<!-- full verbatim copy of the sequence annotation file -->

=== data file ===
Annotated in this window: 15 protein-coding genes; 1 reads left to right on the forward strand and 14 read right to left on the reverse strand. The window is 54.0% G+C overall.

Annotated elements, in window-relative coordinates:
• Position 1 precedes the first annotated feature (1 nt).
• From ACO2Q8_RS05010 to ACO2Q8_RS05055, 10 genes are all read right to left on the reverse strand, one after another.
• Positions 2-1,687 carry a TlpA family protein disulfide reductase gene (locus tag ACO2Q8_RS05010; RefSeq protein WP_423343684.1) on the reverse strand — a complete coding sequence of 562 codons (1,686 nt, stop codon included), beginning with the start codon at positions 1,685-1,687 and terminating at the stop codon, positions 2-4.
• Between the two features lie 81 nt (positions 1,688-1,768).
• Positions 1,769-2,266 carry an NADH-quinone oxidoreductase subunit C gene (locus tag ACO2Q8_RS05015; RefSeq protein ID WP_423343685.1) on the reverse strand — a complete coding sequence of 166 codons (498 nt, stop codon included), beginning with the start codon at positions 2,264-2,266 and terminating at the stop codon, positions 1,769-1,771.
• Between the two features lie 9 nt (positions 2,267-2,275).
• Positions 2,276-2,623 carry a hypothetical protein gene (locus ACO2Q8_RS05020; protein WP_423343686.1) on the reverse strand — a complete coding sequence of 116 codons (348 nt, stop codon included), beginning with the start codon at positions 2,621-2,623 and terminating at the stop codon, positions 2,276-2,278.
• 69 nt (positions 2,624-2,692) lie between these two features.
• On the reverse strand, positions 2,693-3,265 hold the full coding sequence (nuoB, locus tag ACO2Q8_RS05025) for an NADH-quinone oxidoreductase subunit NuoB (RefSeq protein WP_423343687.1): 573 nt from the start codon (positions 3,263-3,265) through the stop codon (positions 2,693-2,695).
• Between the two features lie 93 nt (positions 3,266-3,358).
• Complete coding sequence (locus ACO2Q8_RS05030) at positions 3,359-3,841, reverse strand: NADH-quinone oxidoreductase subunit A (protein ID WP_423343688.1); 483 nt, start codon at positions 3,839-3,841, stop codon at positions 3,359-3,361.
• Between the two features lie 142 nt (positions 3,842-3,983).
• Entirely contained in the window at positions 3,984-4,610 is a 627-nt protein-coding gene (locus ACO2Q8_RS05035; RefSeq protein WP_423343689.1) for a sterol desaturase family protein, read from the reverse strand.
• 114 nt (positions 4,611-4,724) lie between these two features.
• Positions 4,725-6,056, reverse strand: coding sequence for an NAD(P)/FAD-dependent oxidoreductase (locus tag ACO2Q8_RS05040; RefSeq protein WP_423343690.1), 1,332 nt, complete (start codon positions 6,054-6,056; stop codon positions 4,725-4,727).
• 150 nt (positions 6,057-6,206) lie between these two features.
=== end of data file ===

Annotated in this window: 15 protein-coding genes; 1 reads left to right on the forward strand and 14 read right to left on the reverse strand. The window is 54.0% G+C overall.

Annotated elements, in window-relative coordinates:
• Position 1 precedes the first annotated feature (1 nt).
• From ACO2Q8_RS05010 to ACO2Q8_RS05055, 10 genes are all read right to left on the reverse strand, one after another.
• Positions 2-1,687 carry a TlpA family protein disulfide reductase gene (locus tag ACO2Q8_RS05010; RefSeq protein WP_423343684.1) on the reverse strand — a complete coding sequence of 562 codons (1,686 nt, stop codon included), beginning with the start codon at positions 1,685-1,687 and terminating at the stop codon, positions 2-4.
• Between the two features lie 81 nt (positions 1,688-1,768).
• Positions 1,769-2,266 carry an NADH-quinone oxidoreductase subunit C gene (locus tag ACO2Q8_RS05015; RefSeq protein ID WP_423343685.1) on the reverse strand — a complete coding sequence of 166 codons (498 nt, stop codon included), beginning with the start codon at positions 2,264-2,266 and terminating at the stop codon, positions 1,769-1,771.
• Between the two features lie 9 nt (positions 2,267-2,275).
• Positions 2,276-2,623 carry a hypothetical protein gene (locus ACO2Q8_RS05020; protein WP_423343686.1) on the reverse strand — a complete coding sequence of 116 codons (348 nt, stop codon included), beginning with the start codon at positions 2,621-2,623 and terminating at the stop codon, positions 2,276-2,278.
• 69 nt (positions 2,624-2,692) lie between these two features.
• On the reverse strand, positions 2,693-3,265 hold the full coding sequence (nuoB, locus tag ACO2Q8_RS05025) for an NADH-quinone oxidoreductase subunit NuoB (RefSeq protein WP_423343687.1): 573 nt from the start codon (positions 3,263-3,265) through the stop codon (positions 2,693-2,695).
• Between the two features lie 93 nt (positions 3,266-3,358).
• Complete coding sequence (locus ACO2Q8_RS05030) at positions 3,359-3,841, reverse strand: NADH-quinone oxidoreductase subunit A (protein ID WP_423343688.1); 483 nt, start codon at positions 3,839-3,841, stop codon at positions 3,359-3,361.
• Between the two features lie 142 nt (positions 3,842-3,983).
• Entirely contained in the window at positions 3,984-4,610 is a 627-nt protein-coding gene (locus ACO2Q8_RS05035; RefSeq protein WP_423343689.1) for a sterol desaturase family protein, read from the reverse strand.
• 114 nt (positions 4,611-4,724) lie between these two features.
• Positions 4,725-6,056, reverse strand: coding sequence for an NAD(P)/FAD-dependent oxidoreductase (locus tag ACO2Q8_RS05040; RefSeq protein WP_423343690.1), 1,332 nt, complete (start codon positions 6,054-6,056; stop codon positions 4,725-4,727).
• 150 nt (positions 6,057-6,206) lie between these two features.